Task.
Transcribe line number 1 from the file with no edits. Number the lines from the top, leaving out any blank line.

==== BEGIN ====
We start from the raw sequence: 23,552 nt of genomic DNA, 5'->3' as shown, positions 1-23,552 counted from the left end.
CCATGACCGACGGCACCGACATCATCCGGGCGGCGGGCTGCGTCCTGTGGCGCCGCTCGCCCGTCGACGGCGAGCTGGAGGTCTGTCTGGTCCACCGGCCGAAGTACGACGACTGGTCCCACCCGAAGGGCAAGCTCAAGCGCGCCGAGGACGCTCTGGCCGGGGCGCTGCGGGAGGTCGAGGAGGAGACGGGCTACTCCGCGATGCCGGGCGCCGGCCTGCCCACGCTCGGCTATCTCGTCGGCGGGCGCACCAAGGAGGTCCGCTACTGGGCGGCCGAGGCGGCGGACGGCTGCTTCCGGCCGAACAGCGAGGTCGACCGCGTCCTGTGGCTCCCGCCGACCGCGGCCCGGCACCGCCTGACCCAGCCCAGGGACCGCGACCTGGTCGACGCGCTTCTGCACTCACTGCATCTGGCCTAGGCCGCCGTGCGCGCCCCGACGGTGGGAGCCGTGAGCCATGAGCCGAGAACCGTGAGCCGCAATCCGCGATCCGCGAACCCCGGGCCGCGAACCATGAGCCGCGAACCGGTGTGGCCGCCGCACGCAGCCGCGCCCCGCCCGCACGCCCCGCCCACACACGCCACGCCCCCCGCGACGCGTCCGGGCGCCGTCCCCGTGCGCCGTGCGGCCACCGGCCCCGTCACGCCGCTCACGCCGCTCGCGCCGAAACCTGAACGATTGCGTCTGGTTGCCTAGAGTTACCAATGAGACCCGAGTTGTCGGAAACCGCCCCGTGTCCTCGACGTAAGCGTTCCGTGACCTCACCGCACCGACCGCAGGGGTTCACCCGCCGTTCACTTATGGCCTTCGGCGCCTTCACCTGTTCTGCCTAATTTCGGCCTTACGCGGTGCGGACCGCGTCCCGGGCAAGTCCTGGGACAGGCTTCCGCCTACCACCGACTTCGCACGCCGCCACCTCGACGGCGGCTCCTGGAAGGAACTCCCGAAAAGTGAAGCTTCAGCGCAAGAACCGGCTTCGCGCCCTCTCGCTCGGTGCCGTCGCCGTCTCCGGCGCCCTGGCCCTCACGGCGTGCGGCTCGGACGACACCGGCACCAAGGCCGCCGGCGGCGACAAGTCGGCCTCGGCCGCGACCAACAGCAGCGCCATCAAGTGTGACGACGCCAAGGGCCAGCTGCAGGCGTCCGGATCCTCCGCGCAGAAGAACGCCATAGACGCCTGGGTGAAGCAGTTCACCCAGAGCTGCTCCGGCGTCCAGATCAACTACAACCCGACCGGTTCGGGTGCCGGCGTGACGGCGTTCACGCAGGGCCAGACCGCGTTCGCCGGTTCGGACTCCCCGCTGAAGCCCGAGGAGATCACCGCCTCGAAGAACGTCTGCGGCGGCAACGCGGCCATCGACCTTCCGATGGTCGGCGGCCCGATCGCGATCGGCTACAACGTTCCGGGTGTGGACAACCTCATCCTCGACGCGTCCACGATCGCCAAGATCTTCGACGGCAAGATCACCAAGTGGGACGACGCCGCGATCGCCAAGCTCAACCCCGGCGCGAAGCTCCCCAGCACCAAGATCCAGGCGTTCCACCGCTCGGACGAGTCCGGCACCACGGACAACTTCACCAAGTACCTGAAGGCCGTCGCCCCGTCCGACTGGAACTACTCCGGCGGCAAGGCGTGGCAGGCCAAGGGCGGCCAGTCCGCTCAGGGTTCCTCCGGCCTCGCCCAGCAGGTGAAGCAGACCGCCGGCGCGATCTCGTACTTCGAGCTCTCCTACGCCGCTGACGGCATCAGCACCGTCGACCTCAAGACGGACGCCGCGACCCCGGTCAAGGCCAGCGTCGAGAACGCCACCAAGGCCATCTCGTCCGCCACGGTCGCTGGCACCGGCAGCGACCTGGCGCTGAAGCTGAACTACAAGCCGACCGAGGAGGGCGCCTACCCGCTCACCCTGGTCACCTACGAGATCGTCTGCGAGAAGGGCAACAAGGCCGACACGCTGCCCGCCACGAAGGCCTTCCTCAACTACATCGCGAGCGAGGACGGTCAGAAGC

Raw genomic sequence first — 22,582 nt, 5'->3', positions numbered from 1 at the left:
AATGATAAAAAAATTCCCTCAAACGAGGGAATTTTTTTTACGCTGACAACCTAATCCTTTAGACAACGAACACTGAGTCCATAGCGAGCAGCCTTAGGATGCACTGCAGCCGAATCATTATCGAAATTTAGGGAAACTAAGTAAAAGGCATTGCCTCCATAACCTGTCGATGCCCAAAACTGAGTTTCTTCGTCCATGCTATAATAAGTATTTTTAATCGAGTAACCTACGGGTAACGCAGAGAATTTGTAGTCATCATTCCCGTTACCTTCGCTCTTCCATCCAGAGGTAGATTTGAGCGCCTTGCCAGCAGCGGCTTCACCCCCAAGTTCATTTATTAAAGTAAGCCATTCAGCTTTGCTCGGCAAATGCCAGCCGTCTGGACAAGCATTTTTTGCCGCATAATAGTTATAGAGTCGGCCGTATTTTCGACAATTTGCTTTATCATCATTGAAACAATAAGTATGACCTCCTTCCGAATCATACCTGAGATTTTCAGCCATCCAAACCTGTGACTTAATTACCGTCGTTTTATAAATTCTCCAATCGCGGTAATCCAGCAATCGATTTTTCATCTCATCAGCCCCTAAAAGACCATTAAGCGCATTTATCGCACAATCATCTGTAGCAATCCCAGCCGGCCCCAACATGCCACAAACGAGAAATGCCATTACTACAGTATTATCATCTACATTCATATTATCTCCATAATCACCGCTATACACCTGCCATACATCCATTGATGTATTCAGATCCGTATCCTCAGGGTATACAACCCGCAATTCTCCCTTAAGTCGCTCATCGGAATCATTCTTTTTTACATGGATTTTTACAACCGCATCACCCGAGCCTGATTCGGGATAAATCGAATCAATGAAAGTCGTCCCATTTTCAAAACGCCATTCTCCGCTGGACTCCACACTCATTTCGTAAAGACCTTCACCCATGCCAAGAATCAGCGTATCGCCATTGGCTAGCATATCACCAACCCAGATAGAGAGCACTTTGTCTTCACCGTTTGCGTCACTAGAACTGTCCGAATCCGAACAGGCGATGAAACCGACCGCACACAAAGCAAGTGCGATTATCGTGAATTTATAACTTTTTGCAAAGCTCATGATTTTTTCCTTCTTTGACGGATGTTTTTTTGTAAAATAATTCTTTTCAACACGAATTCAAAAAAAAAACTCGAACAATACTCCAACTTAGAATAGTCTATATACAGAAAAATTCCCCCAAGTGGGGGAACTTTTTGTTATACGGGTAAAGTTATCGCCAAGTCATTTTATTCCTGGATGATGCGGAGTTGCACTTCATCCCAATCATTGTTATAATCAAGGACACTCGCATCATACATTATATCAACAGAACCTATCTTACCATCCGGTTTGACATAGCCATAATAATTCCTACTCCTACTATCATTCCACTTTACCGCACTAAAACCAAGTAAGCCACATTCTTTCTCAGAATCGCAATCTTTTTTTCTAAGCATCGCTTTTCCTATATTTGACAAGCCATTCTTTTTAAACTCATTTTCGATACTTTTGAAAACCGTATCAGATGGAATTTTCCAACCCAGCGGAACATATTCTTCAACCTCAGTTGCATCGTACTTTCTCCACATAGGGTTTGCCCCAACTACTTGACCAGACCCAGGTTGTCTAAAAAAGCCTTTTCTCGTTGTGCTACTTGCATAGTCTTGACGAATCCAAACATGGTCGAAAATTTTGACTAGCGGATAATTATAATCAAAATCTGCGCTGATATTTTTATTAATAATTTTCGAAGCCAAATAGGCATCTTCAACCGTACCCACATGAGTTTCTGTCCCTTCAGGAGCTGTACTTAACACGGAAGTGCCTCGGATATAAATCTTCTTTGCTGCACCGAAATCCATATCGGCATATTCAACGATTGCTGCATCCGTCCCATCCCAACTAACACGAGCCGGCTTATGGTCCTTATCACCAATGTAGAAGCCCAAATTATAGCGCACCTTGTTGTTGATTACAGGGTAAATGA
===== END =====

We start from the raw sequence: 23,552 nt of genomic DNA, 5'->3' as shown, positions 1-23,552 counted from the left end.